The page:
Back in 2014, Edge of Tomorrow was praised as one of the smartest scifi action spectacles to come down the pike in a long while. Since then, there’s always been the demand for a sequel, and new remarks from director Doug Liman hint at when that might happen. Despite accolades and the fact that it starred Tom Cruise, Liman’s future-war flick didn’t pull in quite enough money to earn an instant greenlight.
Popular culture caught up to Philip K Dick. The audacious imaginings of the legendary science fiction author bled into thousands of ideologically descendant books, films, and movies, even as some technologies he dreamed up became reality. That catching-up poses a significant challenge for Electric Dreams, Amazon Prime's new anthology TV series based on his short stories. Published in relative obscurity, Dick's oeuvre earned much of its entertainment power with its ability to shock.
Sometime in the future of Woman World, men will be nothing more than faintly remembered creatures at the heart of grandmothers' fairy tales. Myths will be passed on about what they were like and the inheritors of the Earth will wonder… "Why did men have nipples?" Aminder Dhaliwal's Woman World originally debuted on her Instagram last March, where thousands of readers got to see the funny and poignant struggles of a community of women in a post-apocalyptic future without men.
Muck Rack makes it simple to find people, tweets, or articles that mention any name, keyword, company, hashtag etc. We've compiled this guide to help you make the most of your search.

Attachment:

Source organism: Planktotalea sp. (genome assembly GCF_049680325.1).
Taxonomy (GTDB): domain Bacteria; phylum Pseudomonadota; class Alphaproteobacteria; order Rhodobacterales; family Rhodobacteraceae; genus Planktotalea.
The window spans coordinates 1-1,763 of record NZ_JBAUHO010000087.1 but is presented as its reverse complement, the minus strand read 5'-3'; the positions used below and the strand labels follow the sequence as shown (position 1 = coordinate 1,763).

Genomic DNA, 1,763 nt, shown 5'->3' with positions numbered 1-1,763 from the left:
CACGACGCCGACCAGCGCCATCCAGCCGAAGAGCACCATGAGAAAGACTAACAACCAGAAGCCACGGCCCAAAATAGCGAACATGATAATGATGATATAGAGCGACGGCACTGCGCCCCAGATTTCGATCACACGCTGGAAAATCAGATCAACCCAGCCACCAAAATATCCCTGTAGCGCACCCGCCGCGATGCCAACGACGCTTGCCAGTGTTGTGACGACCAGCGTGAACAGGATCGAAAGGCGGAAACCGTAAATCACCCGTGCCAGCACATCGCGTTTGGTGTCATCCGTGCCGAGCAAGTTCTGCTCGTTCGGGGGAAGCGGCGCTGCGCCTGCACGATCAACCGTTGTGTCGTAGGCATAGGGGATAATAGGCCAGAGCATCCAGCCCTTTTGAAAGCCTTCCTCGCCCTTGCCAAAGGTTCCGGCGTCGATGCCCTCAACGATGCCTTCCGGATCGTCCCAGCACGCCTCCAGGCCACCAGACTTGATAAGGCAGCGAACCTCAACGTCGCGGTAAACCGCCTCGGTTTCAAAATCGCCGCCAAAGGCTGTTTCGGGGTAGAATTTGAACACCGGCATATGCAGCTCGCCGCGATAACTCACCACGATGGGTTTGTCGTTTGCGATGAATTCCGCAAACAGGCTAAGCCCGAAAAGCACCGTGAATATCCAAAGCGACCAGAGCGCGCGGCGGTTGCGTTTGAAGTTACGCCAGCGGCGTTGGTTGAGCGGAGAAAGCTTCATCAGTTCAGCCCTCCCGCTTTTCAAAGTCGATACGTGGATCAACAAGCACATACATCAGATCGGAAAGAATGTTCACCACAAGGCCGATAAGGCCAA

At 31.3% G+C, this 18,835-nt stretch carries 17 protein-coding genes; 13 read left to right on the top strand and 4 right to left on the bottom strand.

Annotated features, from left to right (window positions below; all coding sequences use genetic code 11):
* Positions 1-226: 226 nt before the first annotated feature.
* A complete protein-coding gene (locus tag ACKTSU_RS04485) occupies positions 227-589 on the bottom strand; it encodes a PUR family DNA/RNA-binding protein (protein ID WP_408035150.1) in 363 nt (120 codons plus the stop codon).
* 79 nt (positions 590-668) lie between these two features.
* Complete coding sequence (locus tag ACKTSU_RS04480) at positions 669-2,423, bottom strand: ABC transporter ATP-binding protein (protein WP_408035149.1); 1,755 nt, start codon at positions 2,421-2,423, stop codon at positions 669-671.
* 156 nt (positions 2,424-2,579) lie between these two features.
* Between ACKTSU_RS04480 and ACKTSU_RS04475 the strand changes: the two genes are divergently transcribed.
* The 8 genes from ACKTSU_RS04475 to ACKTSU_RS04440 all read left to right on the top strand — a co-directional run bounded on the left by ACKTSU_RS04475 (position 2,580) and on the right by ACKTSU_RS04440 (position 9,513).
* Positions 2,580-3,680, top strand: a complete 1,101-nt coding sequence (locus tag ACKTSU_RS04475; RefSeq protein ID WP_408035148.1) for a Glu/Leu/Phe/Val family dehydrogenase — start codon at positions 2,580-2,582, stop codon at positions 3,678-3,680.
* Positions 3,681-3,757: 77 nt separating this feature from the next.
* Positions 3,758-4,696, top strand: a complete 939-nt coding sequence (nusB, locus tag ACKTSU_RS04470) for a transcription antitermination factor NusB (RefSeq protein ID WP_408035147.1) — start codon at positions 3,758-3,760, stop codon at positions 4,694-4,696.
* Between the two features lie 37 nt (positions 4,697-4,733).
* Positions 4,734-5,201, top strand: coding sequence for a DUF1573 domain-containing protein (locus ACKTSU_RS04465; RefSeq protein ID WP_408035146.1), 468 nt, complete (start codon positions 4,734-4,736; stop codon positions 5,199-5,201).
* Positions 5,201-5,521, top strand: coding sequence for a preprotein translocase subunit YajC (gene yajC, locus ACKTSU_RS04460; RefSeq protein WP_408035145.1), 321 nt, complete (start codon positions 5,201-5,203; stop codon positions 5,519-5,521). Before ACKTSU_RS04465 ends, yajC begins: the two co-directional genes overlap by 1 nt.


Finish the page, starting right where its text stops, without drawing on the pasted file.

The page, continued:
Selecting a term
Start searching tweets, articles from media outlets, articles mentioned in tweets, journalists'
names, titles and bios with some suggested searches:
Companies or Topics (e.g. iPhone, Microsoft)
Phrases (e.g. "cloud computing") — use quotes to keep the terms together
Twitter handles (e.g. @username) — returns those who have mentioned or replied to
Names (e.g. "David Pogue")
Hashtags (e.g. #sxsw, #london2012)
Bio details (e.g. vegan, Olympics, father)
Muck Rack's Advanced Search allows for many boolean operators.
Find results that mention multiple specified terms, use AND or
+. For example, ensure each result contains both Elon Musk and Mark Zuckerberg by
searching Musk AND Zuckerberg or Musk + Zuckerberg.
Use the operators OR or , to broaden your search when you'd like either of
multiple terms to appear in results. (This is the default behavior of our search when no operators
are used). For example, results will contain either cake or cookie by searching cake OR cookie or cake,cookie
Use NOT or - to subtract results from your search. For
example, searching Disney will yield results about the Walt Disney Company as well as Walt Disney
World Resort. To exclude mentions of Disney World, search for Disney -World or Disney
When using one of these operators with a phrase, enclose it in quotation marks. For example, you can
find results about smartphones excluding Apple's iPhone 4S by searching smartphone -"iPhone
Exact case matching or punctuation
If you're searching for a brand name or keyword that relies on specific punctuation marks or capitalization, you can
find results that match your exact query by adding matchcase: before the keyword you're searching for, like matchcase:E*TRADE .
Use parentheses to separate multiple
boolean phrases. For example, to find journalists talking about having fun in Disney World or
Disneyland, search for ("disney world" OR disneyland) AND fun.
An asterisk can be used to search for any variation of a root word truncated by the asterisk. For example, searching for admin* will return results for administrator, administration, administer, administered, etc.
A near operator is an AND operator where you can control the distance between the words. You can vary the distance the near operation uses by adding a forward slash and number (between 0-99) such as strawberries NEAR/10 "whipped cream", which means the strawberries must exist within 10 words of "whipped cream".